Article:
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Interview with performer Nick Mohammed

8 January 2015 Sarah Fortescue

Comically acclaimed character-performer, Nick Mohammed, is returning with Mr Swallow the Musical, a much-anticipated new solo show at Soho Theatre. Mohammed’s alter ego manic monster is attempting to put on a musical version of Dracula and “he’s useless at pretty much everything”!

London Calling: What can people expect from Mr Swallow the Musical?

Nick Mohammed: It's a musical about a character of mine trying to put on a musical version of Dracula with him as the lead. But - despite being in charge - he's useless at pretty much everything. I'd say it's pretty much a panto through and through! Either that or a very weird, staged cartoon.

LC: You created several characters as part of your routines, before focusing on Mr Swallow and giving him his own show. What was it about him that you favoured?

NM: He's definitely the character I enjoy performing the most, probably because he gives me the most license to completely act up and play an utter idiot! He's also loosely based on a (female) teacher from my old high school and so - for me at least - there's a certain sense of truth to the performance that I find fun to play around with, albeit now rather exaggerated for stage!

LC: Mr Swallow has been referred to as your “manic monster alter ego”. How much of Nick Mohammed is in Mr Swallow?

NM: Ha! Rather worryingly, probably increasing amounts. I do sometimes find myself in sensitive situations where I think "what would be the worst thing to do/say right now?" And that's inevitably a starting point when I come round to writing new material for Mr. Swallow. I don't know if that's a good thing!

LC: There is something wonderfully dramatic, eerie, mysterious and even comical about Dracula, on whom Mr Swallow is based. What was it about him that most appealed to you?

NM: It was crucial that the character at the heart of the musical Mr. Swallow and company were trying to put on was well known, mainly so there wasn't the need for much exposition - so it was beneficial that most people already know the main plot points in the story of Dracula. I did consider other story ideas though, one with Mr. Swallow playing Jesus (not sure how that would have worked out! Plus Jerry Springer: The Opera, Jesus Christ Superstar and the Book of Mormon had kind of cover all areas on this topic already). Ultimately though, there was just something about Dracula and how camp the performance could be that made me laugh. There are actually two pre-existing musicals of Dracula that I'm aware of, both of which weren't successful because - in my opinion - they were played too straight. It's difficult for your lead to sing about blood, guts and creepy stuff, wear a cape and have big teeth and it not be at least a tiny bit silly!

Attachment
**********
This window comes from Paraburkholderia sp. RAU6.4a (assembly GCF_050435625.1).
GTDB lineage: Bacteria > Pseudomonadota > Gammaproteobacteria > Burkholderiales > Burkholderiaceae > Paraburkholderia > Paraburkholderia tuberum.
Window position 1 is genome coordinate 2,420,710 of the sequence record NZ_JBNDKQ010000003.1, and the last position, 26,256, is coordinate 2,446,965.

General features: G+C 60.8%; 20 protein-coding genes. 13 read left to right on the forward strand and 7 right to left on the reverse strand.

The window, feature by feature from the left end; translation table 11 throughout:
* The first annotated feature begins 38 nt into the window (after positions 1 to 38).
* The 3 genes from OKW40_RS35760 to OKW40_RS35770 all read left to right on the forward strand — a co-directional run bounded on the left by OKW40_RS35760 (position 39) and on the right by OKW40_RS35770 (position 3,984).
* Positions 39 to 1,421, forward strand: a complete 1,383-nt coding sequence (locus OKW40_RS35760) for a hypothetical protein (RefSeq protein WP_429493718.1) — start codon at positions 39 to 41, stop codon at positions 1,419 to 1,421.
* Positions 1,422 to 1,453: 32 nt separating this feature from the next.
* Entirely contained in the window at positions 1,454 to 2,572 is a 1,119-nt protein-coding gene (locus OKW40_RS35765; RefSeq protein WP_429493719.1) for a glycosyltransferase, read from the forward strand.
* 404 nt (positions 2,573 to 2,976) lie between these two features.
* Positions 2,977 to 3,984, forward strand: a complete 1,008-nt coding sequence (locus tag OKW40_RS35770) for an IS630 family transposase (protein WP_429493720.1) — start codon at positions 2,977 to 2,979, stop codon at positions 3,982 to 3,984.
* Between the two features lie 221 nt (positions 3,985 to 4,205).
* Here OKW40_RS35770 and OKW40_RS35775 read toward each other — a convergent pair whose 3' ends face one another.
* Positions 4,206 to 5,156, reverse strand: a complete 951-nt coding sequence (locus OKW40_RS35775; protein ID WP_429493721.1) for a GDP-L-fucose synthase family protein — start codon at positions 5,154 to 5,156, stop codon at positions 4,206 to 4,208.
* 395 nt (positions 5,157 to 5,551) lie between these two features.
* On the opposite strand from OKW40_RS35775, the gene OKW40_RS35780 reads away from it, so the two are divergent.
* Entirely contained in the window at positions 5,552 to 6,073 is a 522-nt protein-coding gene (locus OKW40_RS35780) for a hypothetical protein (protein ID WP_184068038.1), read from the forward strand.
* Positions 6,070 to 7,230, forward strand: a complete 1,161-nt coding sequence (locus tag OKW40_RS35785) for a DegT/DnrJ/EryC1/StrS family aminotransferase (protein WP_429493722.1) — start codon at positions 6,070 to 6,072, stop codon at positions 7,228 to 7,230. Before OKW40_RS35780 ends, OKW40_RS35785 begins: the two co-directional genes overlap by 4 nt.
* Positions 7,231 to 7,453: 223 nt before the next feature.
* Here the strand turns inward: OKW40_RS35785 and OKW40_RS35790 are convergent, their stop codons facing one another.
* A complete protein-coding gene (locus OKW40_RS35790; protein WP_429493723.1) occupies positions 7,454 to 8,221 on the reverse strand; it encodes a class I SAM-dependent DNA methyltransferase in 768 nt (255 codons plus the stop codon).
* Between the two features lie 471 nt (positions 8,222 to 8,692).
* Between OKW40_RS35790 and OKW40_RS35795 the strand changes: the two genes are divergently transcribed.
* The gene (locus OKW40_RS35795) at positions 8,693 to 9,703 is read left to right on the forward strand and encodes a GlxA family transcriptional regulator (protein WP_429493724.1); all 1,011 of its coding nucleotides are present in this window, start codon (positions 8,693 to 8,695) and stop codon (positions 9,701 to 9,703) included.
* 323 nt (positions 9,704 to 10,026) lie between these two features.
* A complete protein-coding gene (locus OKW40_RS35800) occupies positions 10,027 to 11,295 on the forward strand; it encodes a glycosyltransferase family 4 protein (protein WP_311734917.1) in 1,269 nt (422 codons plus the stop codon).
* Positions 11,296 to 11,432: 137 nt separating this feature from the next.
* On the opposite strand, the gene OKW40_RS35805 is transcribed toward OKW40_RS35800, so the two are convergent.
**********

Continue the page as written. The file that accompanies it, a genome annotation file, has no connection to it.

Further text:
LC:  Mr Swallow: The Musical follows the journey of a rehearsal process – is the ridiculousness of your own experience of rehearsals something you found naturally funny?

NM: A little bit, yes. Certainly when we were all learning how to dance (and bear in mind NONE of us knew how to dance before!) I mean that was always very funny, and in many ways a little bit terrifying as we got closer to the opening night! Plus actors not knowing their lines I've always found funny. There's a real sense of vulnerability when you know someone doesn't really know what to say, where to stand, where to look...! And so hopefully some of that is captured in the show.

LC:  When did you decide you wanted to make people laugh for a job, and when did you find out it was something that was actually feasible for a living?

NM: I definitely knew I enjoyed making people laugh from a young age... I think I've even got a school exercise book claiming as such from when I was 7! Yuck! I'm not suggesting for a minute that this was either a) successful or b) a likeable personality trait, mind! Doing it for a living... I definitely wanted to make a career out of comedy from 2004 when I first performed in Edinburgh with the Cambridge Footlights - that definitely instilled a confidence in me that it was perhaps possible to make a living out of it. But realistically, in terms of it being genuinely feasible and practical, probably not until 2010. When I applied to Cambridge to do a PhD I had no idea (or wish) for that to take an odd steer and end in a career in comedy.

LC: What does the future hold for Nick Mohammed’s character comedy?

NM: I'm developing a TV vehicle for Mr. Swallow... I'm still playing with what form this might take, but I'd love it to be something really silly and quite 'Saturday night' - I'm sure Mr. Swallow would love that slot and milk it for all it's worth! Plus I'm writing a series with Julia Davis for Channel 4 about daytime television where we play the two hosts. And I'm hoping to write another musical as I've really enjoyed the process of developing this one and getting to/attempting to belt out some proper ballads!  

Dracula! (Mr Swallow, The Musical) starts on Mon 9th Feb and ends on 28th Feb at the Soho Theatre

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